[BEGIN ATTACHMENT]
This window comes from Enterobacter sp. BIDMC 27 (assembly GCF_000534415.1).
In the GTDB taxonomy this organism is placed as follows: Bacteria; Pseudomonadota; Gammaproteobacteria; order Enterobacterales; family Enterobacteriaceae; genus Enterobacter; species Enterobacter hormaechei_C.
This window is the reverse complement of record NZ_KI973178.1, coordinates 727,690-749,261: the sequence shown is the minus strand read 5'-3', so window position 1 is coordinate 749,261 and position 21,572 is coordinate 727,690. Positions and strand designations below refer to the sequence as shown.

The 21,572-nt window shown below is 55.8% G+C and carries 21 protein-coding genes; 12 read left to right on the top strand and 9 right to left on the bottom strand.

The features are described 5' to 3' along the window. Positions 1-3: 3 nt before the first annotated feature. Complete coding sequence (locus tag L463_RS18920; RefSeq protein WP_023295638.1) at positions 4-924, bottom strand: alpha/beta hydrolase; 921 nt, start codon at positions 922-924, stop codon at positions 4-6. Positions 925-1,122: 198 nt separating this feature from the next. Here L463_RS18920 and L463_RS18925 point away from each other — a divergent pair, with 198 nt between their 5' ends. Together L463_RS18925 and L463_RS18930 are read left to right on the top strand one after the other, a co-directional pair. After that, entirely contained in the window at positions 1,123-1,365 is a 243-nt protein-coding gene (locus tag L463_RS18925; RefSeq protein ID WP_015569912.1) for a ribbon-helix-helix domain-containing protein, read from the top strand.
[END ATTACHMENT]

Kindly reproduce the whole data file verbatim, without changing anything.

This window comes from Enterobacter sp. BIDMC 27 (assembly GCF_000534415.1).
In the GTDB taxonomy this organism is placed as follows: Bacteria; Pseudomonadota; Gammaproteobacteria; order Enterobacterales; family Enterobacteriaceae; genus Enterobacter; species Enterobacter hormaechei_C.
This window is the reverse complement of record NZ_KI973178.1, coordinates 727,690-749,261: the sequence shown is the minus strand read 5'-3', so window position 1 is coordinate 749,261 and position 21,572 is coordinate 727,690. Positions and strand designations below refer to the sequence as shown.

The 21,572-nt window shown below is 55.8% G+C and carries 21 protein-coding genes; 12 read left to right on the top strand and 9 right to left on the bottom strand.

The features are described 5' to 3' along the window. Positions 1-3: 3 nt before the first annotated feature. Complete coding sequence (locus tag L463_RS18920; RefSeq protein WP_023295638.1) at positions 4-924, bottom strand: alpha/beta hydrolase; 921 nt, start codon at positions 922-924, stop codon at positions 4-6. Positions 925-1,122: 198 nt separating this feature from the next. Here L463_RS18920 and L463_RS18925 point away from each other — a divergent pair, with 198 nt between their 5' ends. Together L463_RS18925 and L463_RS18930 are read left to right on the top strand one after the other, a co-directional pair. After that, entirely contained in the window at positions 1,123-1,365 is a 243-nt protein-coding gene (locus tag L463_RS18925; RefSeq protein ID WP_015569912.1) for a ribbon-helix-helix domain-containing protein, read from the top strand.